1. Food

Flowering Teas

By

An image of an unopened flowering tea (a.k.a.

A dry, hand-tied flowering tea. This flowering tea already shows a little bit of the flower that will be displayed when it is infused.

Lindsey Goodwin
Flowering teas are also known as "flower teas," "blooming teas," "display teas," "flower craft teas," "hand-sewn teas" or "hand-tied teas" teas.

Appearance

Flowering teas are noted more for their appearance than their flavor. They are typically made of tealeaves (mostly tea buds) that have been sewn by hand into a shape such as a sphere / globe, peach, oval, disc, rosette, mushroom, cone or heart. The tealeaves are sometimes pressed flat before they are sewn into three-dimensional shapes, and they may have a residual texture / imprint if they were pressed between pieces of cloth or paper.

Many contemporary flowering teas contain a single flower or multiple flowers inside of the bundle of tealeaves. However, not all flowering teas contain actual flowers -- the name "flowering tea" can also refer to the opening of the tealeaves during infusion. Common flowers in flowering teas include carnation, chrysanthemum, globe amaranth, hibiscus, jasmine, marigold, lily, osmanthus and rose. The flowers used in flowering teas are food-safe / edible flowers.

When flowering teas are infused, they open into a different shape. This may be a larger sphere, the shape of a basket, a garland shape or various other shapes. Although they typically open gradually, some flowering teas feature flowers that have been sewn into a strand or garland that opens quickly, popping out of the tealeaves once the tealeaves have been softened and opened enough by the hot water. These types of flowering teas tend to be showy and dramatic compared to their more traditional counterparts.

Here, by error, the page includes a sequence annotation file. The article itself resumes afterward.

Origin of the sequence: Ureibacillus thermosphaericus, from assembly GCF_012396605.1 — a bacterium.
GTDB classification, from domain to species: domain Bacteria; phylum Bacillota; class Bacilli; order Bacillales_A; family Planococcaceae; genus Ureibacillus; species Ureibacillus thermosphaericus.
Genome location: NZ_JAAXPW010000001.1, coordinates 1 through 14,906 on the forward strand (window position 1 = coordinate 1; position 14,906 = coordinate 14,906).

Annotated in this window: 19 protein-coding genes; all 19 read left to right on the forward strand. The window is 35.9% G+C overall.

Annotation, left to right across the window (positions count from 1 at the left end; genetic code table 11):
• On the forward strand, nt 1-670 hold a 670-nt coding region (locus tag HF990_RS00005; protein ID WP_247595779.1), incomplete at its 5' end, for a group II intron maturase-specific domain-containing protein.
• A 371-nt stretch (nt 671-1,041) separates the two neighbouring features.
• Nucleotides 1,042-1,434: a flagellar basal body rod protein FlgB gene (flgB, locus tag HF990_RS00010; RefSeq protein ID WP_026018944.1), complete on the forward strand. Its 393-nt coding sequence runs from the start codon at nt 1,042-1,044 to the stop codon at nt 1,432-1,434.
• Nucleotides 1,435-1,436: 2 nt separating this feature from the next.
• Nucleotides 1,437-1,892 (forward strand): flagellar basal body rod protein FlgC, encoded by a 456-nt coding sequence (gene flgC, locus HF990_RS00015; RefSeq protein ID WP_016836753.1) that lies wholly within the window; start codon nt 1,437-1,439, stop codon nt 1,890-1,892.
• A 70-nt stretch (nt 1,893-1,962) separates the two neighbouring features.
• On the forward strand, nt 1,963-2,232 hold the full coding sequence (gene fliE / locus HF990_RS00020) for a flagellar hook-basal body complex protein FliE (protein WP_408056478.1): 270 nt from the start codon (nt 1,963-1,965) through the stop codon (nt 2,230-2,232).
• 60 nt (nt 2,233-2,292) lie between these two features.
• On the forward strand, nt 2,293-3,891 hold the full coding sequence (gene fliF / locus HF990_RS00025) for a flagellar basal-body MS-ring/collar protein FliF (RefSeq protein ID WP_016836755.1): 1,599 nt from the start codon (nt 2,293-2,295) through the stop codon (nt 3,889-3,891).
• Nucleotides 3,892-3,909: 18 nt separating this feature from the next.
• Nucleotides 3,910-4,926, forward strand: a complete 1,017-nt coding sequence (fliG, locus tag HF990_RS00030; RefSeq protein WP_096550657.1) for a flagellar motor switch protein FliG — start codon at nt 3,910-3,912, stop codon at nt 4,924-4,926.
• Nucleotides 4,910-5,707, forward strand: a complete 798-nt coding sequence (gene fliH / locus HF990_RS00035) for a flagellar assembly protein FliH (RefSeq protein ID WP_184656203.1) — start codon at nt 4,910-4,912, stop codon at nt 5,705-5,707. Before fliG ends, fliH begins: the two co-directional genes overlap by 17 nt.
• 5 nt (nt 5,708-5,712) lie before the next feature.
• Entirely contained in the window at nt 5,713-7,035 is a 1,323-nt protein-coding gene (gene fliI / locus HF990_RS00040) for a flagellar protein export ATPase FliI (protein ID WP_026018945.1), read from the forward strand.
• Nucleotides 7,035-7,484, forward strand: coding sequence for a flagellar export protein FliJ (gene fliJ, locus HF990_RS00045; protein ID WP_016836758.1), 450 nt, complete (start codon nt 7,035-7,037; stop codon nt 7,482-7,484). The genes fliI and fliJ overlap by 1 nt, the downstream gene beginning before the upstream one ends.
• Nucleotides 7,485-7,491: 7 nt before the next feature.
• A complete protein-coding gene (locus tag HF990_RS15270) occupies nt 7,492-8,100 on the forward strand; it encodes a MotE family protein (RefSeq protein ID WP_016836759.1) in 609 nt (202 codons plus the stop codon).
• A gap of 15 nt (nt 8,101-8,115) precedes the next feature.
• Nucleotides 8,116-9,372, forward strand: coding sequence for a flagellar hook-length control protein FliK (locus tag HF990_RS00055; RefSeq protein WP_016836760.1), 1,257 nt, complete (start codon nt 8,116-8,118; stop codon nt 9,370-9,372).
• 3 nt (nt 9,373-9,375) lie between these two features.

The striking appearances of flowering teas has made them a bit of a YouTube phenomenon; a YouTube search will yield quite a few videos showing the blooming processes of different flowering teas.

Flavor

Most flowering teas have a fairly neutral flavor that can be described as slightly floral or vegetal. This is because the shaping process compromises the flavor of the tea. Some flowering teas are scented with jasmine flowers or otherwise flavored to compensate for the lack of flavor in the tealeaves. Generally speaking, the flowers contained inside most flowering teas do not contribute much to the flavor, although flowers like chrysanthemum, jasmine and rose can be tasted in some cases.

History

Simple types of shaped and hand-tied teas have been made in China for hundreds of years. However, the showier styles of flowering teas developed in China during the excess of the 1980s. In recent years, flowering teas have become very popular in the North American and Europe. They are now made in several parts of China (notably Anhui, Fujian and Yunnan).

How Flowering Teas are Made

Flowering teas are typically made from the delicate buds of the tea plant. In Fujian in particular, they are often made with white tea varietals, which have long, soft buds.

The leaves are processed into tea (usually green tea, but sometimes white tea or black tea), then moistened and shaped by hand. Using food-safe string, bundles of about 20 leaves are sewn into shape, often around one or more flowers. They may be wrapped in cloth while they dry -- this helps them hold their shape better.

How to Brew Flowering Teas

The whole idea behind flowering teas is enjoying their appearance, so a glass brewing vessel is the best choice, followed by clear plastic. (Seriously, though -- glass is much better!) If you don't have a clear glass teapot, that's OK. You can also use a large wine glass or a glass pitcher to brew your flowering tea.

Although most green teas and white teas taste best when they are steeped in water that is below boiling, flowering teas have a less pronounced flavor, and are perfectly fine when steeped in boiling water. In fact, boiling water (or near-boiling water) can be better for helping flowering teas to "bloom." Similarly, while most green teas are sensitive to over-brewing, many flowering teas can steep for a long time (20 minutes or so) without getting bitter. This simple, flexible preparation makes them a great choice for serving at gatherings.

©2014 About.com. All rights reserved.